Next, choose meeting participants who can make a unique contribution
Meetings are expensive, so be thoughtful about who you invite. To be sure, you want to invite the minimum number of people needed to achieve your goal. But you also want the group to bring diverse perspectives and knowledge, especially if the purpose of the meeting is decision-making or brainstorming. Sadly, there’s no magic formula for balancing cost against the potential for creativity, so you’ll need to use your best judgment.
Try this meeting cost calculator from Harvard Business Review next time you’re running a meeting. It’ll make you think twice about your attendee list!
Last, craft and share an agenda
Few things are more irksome than the person who sends a meeting invite with no indication of what will happen, and therefore no clue as to why you’re being invited. Don’t be that person. Include your agenda in the invitation so people can determine whether they need to be there and, if not, decline the meeting or suggest someone else.
Your meeting agenda might have just one item. That’s fine! The point is to have an agenda that speaks to the result you want – e.g., “Brainstorm 10 or more ways we could reduce customer churn 10% by the end of the year.” If you can’t describe what you’ll be doing in actionable, results-oriented terms, that’s a sign holding the meeting would be a waste of time.
Include a 5-minute agenda item at the end to capture any open questions or follow-up tasks and assign owners for them. Don’t skip this! Better to cut a discussion short than to leave loose ends dangling.
Effective meetings keep attendees engaged
It’s okay to start the meeting by setting the expectation that everyone is 100% present and focused. Let the group know that if someone has work that is so pressing they’d be tempted to multi-task, they have permission to go do that work and catch up on what happened in the meeting later. They’ll produce better work, and you’ll have more engaged participants. Win-win.
Schedule for maximum engagement
In our age of globally distributed companies and remote work, a bit of thought around timing is key to effective meeting management. As much as possible, avoid scheduling your meeting during someone else’s lunch hour, or at a time when they’d otherwise be reading their kids a bedtime story. When that can’t be avoided, at least check in with the people who’ll be inconvenienced to get their buy-in in advance. (Depending on your company culture, that might not be strictly necessary, but it’s always polite.)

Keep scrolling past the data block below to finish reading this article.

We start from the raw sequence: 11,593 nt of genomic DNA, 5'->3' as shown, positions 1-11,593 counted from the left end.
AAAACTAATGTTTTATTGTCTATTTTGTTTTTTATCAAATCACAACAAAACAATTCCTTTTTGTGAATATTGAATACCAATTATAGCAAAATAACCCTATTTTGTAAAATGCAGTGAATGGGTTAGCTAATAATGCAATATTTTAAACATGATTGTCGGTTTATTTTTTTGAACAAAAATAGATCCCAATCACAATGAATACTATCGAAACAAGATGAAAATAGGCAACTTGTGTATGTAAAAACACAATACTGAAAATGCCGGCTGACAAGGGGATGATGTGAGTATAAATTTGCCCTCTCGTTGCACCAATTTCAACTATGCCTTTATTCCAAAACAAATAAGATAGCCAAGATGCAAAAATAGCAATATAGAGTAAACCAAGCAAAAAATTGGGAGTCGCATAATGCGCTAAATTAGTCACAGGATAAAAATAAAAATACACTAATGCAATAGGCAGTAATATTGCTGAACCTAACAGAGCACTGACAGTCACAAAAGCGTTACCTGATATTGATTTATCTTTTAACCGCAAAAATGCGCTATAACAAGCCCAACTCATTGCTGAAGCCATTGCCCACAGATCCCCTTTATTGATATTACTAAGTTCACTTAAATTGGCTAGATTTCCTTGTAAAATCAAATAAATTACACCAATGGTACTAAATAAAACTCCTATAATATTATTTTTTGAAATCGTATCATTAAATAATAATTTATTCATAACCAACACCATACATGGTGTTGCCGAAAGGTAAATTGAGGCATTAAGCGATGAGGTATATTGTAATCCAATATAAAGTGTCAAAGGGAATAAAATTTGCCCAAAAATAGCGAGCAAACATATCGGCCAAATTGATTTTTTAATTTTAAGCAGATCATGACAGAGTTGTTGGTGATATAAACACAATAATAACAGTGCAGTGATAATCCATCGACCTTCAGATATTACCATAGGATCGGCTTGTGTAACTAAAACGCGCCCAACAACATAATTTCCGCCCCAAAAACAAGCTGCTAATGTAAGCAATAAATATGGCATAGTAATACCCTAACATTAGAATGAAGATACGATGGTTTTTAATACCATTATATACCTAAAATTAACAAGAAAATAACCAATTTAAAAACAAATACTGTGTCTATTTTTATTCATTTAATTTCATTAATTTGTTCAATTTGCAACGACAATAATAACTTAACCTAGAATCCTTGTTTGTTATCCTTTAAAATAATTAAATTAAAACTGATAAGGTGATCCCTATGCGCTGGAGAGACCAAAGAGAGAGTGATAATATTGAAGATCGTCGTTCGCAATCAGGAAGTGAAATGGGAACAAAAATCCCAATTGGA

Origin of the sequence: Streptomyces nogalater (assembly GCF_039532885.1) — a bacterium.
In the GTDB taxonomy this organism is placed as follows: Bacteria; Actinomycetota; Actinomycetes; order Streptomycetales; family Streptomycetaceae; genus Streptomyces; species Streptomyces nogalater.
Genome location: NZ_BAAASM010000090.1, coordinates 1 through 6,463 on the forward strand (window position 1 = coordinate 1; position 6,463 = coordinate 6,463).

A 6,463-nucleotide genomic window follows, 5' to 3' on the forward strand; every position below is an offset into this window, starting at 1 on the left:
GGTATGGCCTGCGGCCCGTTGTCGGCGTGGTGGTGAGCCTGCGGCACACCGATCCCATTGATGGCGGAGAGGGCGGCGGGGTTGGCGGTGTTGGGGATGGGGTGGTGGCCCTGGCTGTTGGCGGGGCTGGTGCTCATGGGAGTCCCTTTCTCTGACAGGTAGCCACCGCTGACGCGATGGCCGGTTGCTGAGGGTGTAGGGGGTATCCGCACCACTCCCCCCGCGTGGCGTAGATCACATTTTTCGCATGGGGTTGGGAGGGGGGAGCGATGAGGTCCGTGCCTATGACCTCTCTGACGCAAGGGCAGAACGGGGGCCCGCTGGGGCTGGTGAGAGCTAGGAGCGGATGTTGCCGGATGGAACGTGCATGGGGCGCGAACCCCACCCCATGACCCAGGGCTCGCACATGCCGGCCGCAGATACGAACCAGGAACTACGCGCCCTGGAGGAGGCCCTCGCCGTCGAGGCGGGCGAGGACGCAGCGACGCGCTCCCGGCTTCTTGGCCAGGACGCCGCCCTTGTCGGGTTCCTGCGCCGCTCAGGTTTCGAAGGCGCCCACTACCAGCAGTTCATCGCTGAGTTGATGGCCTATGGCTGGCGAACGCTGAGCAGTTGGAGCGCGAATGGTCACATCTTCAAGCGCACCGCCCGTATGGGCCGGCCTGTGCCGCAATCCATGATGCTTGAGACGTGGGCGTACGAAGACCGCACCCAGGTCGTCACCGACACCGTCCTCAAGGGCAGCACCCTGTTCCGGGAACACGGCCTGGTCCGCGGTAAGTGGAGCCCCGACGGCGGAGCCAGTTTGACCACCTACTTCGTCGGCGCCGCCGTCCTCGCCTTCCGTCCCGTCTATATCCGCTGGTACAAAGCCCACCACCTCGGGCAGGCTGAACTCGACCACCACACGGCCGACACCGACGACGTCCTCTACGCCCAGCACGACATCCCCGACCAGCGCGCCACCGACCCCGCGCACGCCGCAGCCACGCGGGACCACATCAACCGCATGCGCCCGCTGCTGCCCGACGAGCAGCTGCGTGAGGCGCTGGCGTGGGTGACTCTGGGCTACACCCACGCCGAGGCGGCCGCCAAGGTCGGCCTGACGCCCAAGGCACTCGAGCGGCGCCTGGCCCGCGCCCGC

Even for co-located participants, meeting time can make a difference. Our capacity for creative thinking is the highest right after sleep, so schedule that brainstorming session first thing in the morning. By contrast, we solve problems best later in the day when our minds are a bit tired. Our focus relaxes, and we can see more opportunities and connect more dots. Plus, we’re less likely to be distracted by a looming list of tasks.
Encourage participation – and make it hard to zone out
If you’re meeting in person, laptops should be closed and phones should be off the table (unless you’re taking notes). “Oh, but I can focus on the topic at hand and check my email simultaneously,” some might say. Please allow me to call bullshit on that. Besides, for every person with a laptop open, there’s a person sitting next to them distracted by their typing or peeking to see if they’re just cruising social media.